Sounds like you’re trying to hard. Scene 1. Scene 2. It’s almost like you’re picturing the novel as a movie. Novels aren’t movies. If they were screen writers wouldn’t have jobs. I think you need to forget about trying to come up with different scenes and think about the story as a whole first. And forget about the reveal at this time. Doesn’t really sound like a huge reveal that needs to be in the first chapter unless the chapter is going to show what happen that caused the survivors guilt. What you should think about for the first chapter is introduce what the major conflict of the novel is going to be. Rather than make a bunch of scene breaks, make it a single scene in the MC POV and keep it to around 5 pages. Give the reader a glimpse into what the novel is going to be about.
In a story, the writer needs to identify the stakes. Whatever the protagonist is doing, wherever he finds himself, where the protagonist finds himself at the beginning of the story will destroy him. He needs to change his life/himself. The stakes are established in the first act. Usually, the stakes are identified before the conflict is introduced. That way, when the conflict is introduced, the reader immediately understands how important it is for the conflict to be overcome (e.g. the protagonist’s desire to have a close relationship with his son, though he keeps prioritizing work, is introduced first so that when his son is kidnapped, the reader understands the stakes).
There are many different transformations (ie. journeys or throughlines) which need to be made over the life of the story. They include 1.) The overall transformation (e.g. the terrorist, who is armed with a biological weapon, needs to be found and captured and his weapon disarmed) 2.) The main character’s inner journey (e.g. the protagonist searching for that terrorist needs to come to terms with turning 50 and no longer being as physically fit as he used to be) 3.) The impact character’s inner journey (e.g. the protagonist’s cop partner is a recent graduate of the FBI academy and needs to learn the ropes of actually being an FBI agent and integrate it with his change of status as his wife is pregnant). Each of these transformations are, obviously, related to one another (for example, the protagonist sees his past years as an FBI agent reflected in his partner’s inexperience and part of the protagonist’s journey is toward becoming a mentor). Each transformation may have its own stakes. When a pinch point in the story is reached (the end of each of the acts, plus the midpoint), these transformations come together and, then, go their separate ways once more. What makes the pinch points feel so momentous is, partly, that these transformations come together.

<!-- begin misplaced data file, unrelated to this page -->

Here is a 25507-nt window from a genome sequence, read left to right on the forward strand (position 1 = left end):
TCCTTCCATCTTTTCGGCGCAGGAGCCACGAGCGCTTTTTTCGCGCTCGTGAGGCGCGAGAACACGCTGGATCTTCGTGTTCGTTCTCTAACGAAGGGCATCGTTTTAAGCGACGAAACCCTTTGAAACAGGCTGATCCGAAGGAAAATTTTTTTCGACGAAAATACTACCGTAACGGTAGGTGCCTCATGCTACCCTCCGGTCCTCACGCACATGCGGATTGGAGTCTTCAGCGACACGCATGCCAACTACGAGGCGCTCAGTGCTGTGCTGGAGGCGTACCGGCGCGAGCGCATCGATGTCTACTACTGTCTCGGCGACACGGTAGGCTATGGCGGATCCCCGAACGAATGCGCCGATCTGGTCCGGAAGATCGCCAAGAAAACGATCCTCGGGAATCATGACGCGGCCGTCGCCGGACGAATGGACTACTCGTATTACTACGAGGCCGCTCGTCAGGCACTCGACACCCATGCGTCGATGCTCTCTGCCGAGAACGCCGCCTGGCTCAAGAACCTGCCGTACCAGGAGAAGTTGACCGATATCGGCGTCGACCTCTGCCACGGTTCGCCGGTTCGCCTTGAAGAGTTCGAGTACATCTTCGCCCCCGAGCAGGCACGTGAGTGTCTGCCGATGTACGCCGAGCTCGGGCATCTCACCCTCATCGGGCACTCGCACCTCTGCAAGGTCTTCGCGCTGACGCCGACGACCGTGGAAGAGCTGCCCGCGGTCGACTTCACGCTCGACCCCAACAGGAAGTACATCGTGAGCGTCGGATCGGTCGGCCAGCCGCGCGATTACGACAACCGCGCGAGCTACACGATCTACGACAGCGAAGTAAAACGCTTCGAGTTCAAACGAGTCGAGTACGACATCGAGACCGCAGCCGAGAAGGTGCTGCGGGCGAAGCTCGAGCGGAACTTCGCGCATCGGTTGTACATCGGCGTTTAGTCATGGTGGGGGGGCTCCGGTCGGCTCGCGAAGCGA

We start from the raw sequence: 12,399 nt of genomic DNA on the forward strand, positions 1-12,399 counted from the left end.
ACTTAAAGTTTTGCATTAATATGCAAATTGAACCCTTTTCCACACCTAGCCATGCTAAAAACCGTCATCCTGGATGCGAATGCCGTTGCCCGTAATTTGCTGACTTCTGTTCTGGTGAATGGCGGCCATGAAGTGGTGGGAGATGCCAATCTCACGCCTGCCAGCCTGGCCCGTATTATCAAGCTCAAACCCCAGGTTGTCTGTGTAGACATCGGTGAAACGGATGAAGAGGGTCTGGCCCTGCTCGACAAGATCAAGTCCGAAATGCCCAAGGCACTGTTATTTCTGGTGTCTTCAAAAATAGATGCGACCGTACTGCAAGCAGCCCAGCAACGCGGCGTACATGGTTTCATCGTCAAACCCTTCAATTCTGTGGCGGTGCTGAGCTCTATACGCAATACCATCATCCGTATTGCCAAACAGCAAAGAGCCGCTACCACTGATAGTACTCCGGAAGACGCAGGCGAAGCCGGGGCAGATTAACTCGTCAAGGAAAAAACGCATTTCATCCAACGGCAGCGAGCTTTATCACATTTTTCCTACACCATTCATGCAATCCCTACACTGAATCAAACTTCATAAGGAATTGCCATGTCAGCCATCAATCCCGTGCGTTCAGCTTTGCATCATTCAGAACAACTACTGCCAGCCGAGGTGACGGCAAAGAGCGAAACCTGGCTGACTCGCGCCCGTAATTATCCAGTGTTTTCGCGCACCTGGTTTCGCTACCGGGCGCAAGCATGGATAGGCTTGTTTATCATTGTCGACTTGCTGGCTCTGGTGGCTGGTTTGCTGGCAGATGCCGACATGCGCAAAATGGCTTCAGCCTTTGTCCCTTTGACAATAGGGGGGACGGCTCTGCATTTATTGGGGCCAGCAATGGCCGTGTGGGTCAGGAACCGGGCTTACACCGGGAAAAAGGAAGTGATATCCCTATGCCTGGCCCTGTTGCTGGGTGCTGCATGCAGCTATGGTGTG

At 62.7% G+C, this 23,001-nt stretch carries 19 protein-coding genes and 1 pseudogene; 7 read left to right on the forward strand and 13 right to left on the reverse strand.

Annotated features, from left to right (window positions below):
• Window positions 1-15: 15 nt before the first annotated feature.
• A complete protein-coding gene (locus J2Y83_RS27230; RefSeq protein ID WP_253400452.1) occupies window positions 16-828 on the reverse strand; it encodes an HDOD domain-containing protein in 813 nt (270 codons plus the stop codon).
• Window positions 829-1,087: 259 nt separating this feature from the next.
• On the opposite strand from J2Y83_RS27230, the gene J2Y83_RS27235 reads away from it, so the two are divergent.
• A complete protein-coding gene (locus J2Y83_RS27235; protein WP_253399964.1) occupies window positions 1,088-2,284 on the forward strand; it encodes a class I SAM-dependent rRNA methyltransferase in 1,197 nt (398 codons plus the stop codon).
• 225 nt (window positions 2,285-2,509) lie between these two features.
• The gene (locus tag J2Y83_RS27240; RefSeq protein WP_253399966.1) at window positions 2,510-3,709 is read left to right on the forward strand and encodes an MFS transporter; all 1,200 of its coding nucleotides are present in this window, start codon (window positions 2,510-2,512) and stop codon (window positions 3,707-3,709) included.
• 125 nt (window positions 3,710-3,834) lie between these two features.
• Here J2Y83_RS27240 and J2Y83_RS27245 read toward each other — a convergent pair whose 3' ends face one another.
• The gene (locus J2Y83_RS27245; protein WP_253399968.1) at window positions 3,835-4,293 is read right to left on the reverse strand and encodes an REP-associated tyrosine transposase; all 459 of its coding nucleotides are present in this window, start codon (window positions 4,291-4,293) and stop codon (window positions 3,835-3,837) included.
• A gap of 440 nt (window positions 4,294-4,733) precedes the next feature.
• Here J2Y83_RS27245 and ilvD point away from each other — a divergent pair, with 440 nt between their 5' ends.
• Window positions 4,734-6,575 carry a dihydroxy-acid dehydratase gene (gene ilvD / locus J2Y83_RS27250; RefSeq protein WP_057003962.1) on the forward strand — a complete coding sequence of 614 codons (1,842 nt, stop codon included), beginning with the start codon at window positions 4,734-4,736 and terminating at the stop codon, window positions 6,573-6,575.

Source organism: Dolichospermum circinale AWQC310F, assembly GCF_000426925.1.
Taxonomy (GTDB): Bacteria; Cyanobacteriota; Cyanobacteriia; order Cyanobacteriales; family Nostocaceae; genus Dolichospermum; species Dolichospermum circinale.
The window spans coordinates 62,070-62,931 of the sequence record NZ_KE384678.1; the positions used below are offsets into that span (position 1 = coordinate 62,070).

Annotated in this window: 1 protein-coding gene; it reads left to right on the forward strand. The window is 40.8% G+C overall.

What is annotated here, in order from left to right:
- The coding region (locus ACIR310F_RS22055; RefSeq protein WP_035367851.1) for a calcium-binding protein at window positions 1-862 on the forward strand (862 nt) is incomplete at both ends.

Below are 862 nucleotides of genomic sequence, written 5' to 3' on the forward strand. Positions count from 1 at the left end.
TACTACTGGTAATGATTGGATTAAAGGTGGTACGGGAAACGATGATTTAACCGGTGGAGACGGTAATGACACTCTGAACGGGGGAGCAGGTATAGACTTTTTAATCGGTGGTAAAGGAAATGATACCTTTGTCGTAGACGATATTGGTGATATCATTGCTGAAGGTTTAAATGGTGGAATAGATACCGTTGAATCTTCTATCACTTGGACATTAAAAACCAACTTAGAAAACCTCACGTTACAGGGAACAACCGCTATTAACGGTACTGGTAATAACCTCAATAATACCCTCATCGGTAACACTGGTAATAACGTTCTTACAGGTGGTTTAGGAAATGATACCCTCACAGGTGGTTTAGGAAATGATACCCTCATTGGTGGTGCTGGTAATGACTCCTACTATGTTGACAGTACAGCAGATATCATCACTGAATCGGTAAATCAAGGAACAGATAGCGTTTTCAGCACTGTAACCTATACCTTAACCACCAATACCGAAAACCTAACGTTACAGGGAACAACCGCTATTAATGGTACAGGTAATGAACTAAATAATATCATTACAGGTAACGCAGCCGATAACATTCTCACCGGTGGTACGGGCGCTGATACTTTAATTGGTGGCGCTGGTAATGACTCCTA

Essential to my story is the protagonist’s inner transformation from being powerless (as a result of the survivor’s guilt) to taking control of his life and responsibility for his environment. The overall transformation is saving the world from a supernatural menace. The protagonist can’t save the world unless he makes his inner transformation. But, the inner transformation cannot be understood by the reader unless the reader knows the stakes. So, I need to explain the stakes before I get to the end of the first act.